Houston Ballet 5
The first piece was very “meh”, the second piece was incredible, and the third almost ruined the night. The second piece was worth the price of the ticket tripled, unto itself! So amazing.
September 18, 2014 — From Houston to the World is a brief, skimming preview of all of the possibilities that the Houston Ballet has to offer. It is comprised of three distinct pieces, of varying appeal and depth, ranging from a glossed over, old fashioned bore, to a piece so poignant and light that you pleasantly drift away and forget yourself for its duration.
The first piece, enigmatically titled ONE/end/ONE is a modern choreography by Jorma Elo, stuffed into a traditional tutu. Furthering the traditional agenda is the very classical Mozart Violin Concerto No. 4, a spritely lilt that, in itself, is a delight but not particularly engaging. The choreography is often synchronized, or mirrored, which engages the viewer and gives a great texture to the overall performance as it trickles towards the back of the stage. Principals Karina Gonzalez and Connor Walsh dance an energetic, precise pas de deux, in addition to other excellent solos, but the pace of the music is just a little too chipper to be taken seriously even as it transitions into a slower second movement. The piece involves a lot of acrobatics and lifts and lifted acrobatics and perhaps even a lifted twirl, which are all very impressive but not particularly moving. At some points the dancers are ever so slightly out of sync or the choreography betrays their various bodily proportions, which lend the effect of a crack in the whole. It was fun, yes, but not fantastic.
The second piece, titled Mummuration, is something else entirely. It is a piece so engaging and different and modern, I am afraid that using words to describe it would do it an injustice for lack of appropriate value. It like a well composed jazz song– the choreographer, Edwaard Liang, gives you exactly what you want even though you didn’t know what you wanted to begin with, a floating arc of longing and fulfillment.
From the first few notes of the piece the audience is owned. Liang knows how the music wants to move the dancers, and how the dancers want to move their bodies to deliver a feeling as opposed to a narrative. The greatest joy of the night was seeing that the dancers feel it, too. There were moments between Karina and Connor that utterly flowed, and I have no doubt, I was only experiencing a inkling what they were.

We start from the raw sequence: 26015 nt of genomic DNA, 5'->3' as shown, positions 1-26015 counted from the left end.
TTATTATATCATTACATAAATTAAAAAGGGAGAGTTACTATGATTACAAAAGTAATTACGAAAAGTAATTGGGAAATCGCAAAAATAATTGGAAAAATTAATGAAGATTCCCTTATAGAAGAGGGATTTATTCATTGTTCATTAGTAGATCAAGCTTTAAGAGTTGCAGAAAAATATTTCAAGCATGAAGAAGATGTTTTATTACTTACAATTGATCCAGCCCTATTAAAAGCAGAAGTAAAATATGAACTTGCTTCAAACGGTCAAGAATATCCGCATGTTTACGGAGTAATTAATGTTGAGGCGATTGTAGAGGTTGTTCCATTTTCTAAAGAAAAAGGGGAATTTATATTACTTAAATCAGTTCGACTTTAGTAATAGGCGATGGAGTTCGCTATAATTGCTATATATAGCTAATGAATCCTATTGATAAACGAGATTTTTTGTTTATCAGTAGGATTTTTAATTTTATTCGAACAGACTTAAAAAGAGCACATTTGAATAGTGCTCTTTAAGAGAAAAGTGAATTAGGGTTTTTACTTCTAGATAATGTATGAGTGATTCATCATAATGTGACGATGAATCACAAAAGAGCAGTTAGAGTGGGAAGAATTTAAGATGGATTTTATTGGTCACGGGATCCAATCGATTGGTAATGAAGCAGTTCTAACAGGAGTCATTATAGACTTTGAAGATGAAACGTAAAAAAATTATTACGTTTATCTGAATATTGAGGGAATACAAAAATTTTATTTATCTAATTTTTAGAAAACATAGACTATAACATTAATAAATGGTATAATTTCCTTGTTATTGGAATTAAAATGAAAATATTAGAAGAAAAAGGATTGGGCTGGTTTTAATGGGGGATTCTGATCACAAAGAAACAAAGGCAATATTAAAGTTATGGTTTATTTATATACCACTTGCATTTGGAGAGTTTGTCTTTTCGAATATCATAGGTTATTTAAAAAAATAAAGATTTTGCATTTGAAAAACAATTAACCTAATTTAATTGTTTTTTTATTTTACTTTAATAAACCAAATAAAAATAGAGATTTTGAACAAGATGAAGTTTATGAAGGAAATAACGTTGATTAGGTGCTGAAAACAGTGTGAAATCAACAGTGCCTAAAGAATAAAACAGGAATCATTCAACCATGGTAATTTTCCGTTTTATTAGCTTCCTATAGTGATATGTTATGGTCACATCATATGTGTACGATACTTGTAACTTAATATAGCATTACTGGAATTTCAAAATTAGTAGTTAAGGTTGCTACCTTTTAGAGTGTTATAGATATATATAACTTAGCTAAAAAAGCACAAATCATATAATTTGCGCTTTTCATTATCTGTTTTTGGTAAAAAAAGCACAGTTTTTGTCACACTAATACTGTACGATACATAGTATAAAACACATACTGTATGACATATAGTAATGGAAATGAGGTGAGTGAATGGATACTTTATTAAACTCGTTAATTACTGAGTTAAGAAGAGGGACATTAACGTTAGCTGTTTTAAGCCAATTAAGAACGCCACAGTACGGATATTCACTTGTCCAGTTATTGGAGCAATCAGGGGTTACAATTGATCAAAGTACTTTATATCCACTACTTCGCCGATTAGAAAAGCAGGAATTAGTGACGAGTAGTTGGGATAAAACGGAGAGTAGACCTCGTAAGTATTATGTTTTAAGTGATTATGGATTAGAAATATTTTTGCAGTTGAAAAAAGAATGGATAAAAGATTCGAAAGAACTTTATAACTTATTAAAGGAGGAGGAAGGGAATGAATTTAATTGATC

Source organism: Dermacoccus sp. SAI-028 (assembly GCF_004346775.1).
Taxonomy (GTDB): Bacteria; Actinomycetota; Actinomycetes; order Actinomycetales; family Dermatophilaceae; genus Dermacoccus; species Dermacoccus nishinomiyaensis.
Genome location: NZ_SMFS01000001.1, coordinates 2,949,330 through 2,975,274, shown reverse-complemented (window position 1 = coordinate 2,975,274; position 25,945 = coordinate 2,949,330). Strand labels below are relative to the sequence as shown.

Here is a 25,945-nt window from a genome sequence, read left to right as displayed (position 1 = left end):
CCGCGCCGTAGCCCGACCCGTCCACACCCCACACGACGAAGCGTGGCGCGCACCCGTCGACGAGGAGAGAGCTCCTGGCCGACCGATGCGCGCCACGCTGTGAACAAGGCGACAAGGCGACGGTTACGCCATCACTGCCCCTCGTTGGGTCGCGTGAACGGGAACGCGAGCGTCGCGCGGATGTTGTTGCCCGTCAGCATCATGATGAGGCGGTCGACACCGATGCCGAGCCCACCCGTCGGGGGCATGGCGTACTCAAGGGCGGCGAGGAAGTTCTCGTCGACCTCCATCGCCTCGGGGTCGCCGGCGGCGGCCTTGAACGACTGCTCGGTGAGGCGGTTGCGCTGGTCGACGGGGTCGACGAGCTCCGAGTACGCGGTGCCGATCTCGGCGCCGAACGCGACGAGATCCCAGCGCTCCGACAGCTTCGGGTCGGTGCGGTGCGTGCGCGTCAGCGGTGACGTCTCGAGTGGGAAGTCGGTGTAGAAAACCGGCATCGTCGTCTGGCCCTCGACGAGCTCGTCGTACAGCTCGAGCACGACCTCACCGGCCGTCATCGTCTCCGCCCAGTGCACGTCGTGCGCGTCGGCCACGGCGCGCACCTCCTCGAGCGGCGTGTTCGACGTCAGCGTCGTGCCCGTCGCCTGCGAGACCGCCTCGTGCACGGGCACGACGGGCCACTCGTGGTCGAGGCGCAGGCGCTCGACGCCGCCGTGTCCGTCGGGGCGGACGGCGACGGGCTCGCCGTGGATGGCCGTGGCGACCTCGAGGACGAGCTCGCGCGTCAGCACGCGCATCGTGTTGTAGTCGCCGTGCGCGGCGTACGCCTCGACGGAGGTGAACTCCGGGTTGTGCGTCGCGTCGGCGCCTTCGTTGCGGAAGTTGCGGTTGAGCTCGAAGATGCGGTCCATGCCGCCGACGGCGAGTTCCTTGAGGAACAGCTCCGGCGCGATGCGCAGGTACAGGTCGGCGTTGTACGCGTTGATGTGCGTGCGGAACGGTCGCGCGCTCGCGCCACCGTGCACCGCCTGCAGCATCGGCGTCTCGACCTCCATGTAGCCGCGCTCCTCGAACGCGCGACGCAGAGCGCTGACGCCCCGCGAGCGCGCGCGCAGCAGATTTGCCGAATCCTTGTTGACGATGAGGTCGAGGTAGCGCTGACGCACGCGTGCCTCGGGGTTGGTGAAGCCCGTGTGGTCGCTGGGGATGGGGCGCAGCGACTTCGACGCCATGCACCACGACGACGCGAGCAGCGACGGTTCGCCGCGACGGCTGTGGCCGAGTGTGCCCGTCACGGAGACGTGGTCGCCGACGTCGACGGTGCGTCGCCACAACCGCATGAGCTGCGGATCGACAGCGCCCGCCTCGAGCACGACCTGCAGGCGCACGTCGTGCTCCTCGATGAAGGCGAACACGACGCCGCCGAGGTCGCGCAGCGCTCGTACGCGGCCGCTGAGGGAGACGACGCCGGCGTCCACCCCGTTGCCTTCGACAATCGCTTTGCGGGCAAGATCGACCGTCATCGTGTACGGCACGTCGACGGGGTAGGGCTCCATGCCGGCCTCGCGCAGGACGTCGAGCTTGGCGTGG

So great. It received an immediate standing ovation and I tried to be the first out my seat.
So then: why. Why, Houston Ballet, did you finish off with Paquita. Why? There are so few things that are universally agreed upon as beautiful anymore, why would you choose to follow Mummuration with Paquita, and end the night with a stiff and boring effigy of what Russian ballet used to be in its heyday of grandeur and spectacle? Out of no fault to the dancers, Paquita is a showcase of talent and a little bit of “hey look what our dancers can do”. Yes, the dancers are amazing and they all exhibit the utmost proficiency in classic technique, but you rudely woke me up from the most pleasant dream.
In summation, Paquita is traditional to a fault, but lacks the glitz of spectacle. The scenery is a public high school’s rendition of a formal ballroom. The costumes are stiff tutus in black and white, and I think there’s supposed to be a prince and princess and their posse doing a one by one dance off. Most of the choreography is predictable, but then again so is the music. If you have the pleasure of seeing From Houston to the World, you could leave at the second intermission, in my opinion. You might be doing yourself a favor. (ed. note — stay for the music?)
Finally, a nod must be made to someone very special and very integral to this entire performance: the musicians. For the most part they are taken for granted, you cannot see them even when they rise to bow at the end of the evening, but the night would not be complete without them. Concertmaster Rasa Kalesnykaite plays not one, but two violin concertos back to back. In a typical virtuoso presentation, a violinist will play one and is presently exhausted. Rasa delivers a swift and nimble Mozart, before sweeping us away into Ezio Bosso’s Violin Concerto No. 1, the name behind the inspiration of Mummuration. Bravo to you as well, Rasa. Your playing was beautiful unto itself.